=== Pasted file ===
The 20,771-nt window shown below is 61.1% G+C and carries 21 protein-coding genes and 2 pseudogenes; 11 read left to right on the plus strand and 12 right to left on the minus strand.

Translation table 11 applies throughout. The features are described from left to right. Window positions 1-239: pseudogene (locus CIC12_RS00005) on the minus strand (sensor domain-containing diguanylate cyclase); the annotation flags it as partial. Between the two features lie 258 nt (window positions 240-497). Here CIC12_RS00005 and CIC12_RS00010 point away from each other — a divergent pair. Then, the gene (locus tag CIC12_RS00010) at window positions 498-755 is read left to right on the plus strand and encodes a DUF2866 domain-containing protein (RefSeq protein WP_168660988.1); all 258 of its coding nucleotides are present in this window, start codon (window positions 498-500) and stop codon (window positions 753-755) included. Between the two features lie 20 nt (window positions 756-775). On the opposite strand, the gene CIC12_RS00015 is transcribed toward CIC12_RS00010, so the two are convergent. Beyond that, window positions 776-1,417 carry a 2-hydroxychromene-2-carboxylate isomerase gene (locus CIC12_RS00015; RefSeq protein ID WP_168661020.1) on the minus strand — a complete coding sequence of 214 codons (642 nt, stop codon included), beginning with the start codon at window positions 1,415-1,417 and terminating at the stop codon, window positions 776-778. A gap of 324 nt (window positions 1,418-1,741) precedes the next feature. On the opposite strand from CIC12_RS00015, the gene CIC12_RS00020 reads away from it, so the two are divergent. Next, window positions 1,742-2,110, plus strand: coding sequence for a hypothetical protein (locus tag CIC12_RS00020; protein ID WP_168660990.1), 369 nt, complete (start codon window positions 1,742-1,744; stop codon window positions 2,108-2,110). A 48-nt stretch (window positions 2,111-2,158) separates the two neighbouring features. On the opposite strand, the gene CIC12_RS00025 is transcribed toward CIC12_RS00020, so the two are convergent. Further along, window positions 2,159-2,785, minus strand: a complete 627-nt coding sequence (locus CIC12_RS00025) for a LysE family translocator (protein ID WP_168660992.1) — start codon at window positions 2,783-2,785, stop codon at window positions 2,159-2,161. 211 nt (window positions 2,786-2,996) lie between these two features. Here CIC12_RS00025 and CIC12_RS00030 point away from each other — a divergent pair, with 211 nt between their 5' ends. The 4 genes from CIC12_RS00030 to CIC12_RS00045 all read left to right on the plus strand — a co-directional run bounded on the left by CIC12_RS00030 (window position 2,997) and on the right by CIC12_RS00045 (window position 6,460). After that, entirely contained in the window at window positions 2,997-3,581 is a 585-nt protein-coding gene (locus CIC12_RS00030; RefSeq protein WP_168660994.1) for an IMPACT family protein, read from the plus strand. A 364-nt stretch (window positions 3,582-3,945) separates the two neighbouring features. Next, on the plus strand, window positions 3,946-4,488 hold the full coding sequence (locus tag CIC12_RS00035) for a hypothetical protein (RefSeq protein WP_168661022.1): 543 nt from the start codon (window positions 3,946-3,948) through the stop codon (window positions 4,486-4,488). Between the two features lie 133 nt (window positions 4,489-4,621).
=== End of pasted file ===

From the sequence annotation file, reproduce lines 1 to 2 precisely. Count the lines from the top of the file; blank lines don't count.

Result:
The 20,771-nt window shown below is 61.1% G+C and carries 21 protein-coding genes and 2 pseudogenes; 11 read left to right on the plus strand and 12 right to left on the minus strand.

Translation table 11 applies throughout. The features are described from left to right. Window positions 1-239: pseudogene (locus CIC12_RS00005) on the minus strand (sensor domain-containing diguanylate cyclase); the annotation flags it as partial. Between the two features lie 258 nt (window positions 240-497). Here CIC12_RS00005 and CIC12_RS00010 point away from each other — a divergent pair. Then, the gene (locus tag CIC12_RS00010) at window positions 498-755 is read left to right on the plus strand and encodes a DUF2866 domain-containing protein (RefSeq protein WP_168660988.1); all 258 of its coding nucleotides are present in this window, start codon (window positions 498-500) and stop codon (window positions 753-755) included. Between the two features lie 20 nt (window positions 756-775). On the opposite strand, the gene CIC12_RS00015 is transcribed toward CIC12_RS00010, so the two are convergent. Beyond that, window positions 776-1,417 carry a 2-hydroxychromene-2-carboxylate isomerase gene (locus CIC12_RS00015; RefSeq protein ID WP_168661020.1) on the minus strand — a complete coding sequence of 214 codons (642 nt, stop codon included), beginning with the start codon at window positions 1,415-1,417 and terminating at the stop codon, window positions 776-778. A gap of 324 nt (window positions 1,418-1,741) precedes the next feature. On the opposite strand from CIC12_RS00015, the gene CIC12_RS00020 reads away from it, so the two are divergent. Next, window positions 1,742-2,110, plus strand: coding sequence for a hypothetical protein (locus tag CIC12_RS00020; protein ID WP_168660990.1), 369 nt, complete (start codon window positions 1,742-1,744; stop codon window positions 2,108-2,110). A 48-nt stretch (window positions 2,111-2,158) separates the two neighbouring features. On the opposite strand, the gene CIC12_RS00025 is transcribed toward CIC12_RS00020, so the two are convergent. Further along, window positions 2,159-2,785, minus strand: a complete 627-nt coding sequence (locus CIC12_RS00025) for a LysE family translocator (protein ID WP_168660992.1) — start codon at window positions 2,783-2,785, stop codon at window positions 2,159-2,161. 211 nt (window positions 2,786-2,996) lie between these two features. Here CIC12_RS00025 and CIC12_RS00030 point away from each other — a divergent pair, with 211 nt between their 5' ends. The 4 genes from CIC12_RS00030 to CIC12_RS00045 all read left to right on the plus strand — a co-directional run bounded on the left by CIC12_RS00030 (window position 2,997) and on the right by CIC12_RS00045 (window position 6,460). After that, entirely contained in the window at window positions 2,997-3,581 is a 585-nt protein-coding gene (locus CIC12_RS00030; RefSeq protein WP_168660994.1) for an IMPACT family protein, read from the plus strand. A 364-nt stretch (window positions 3,582-3,945) separates the two neighbouring features. Next, on the plus strand, window positions 3,946-4,488 hold the full coding sequence (locus tag CIC12_RS00035) for a hypothetical protein (RefSeq protein WP_168661022.1): 543 nt from the start codon (window positions 3,946-3,948) through the stop codon (window positions 4,486-4,488). Between the two features lie 133 nt (window positions 4,489-4,621).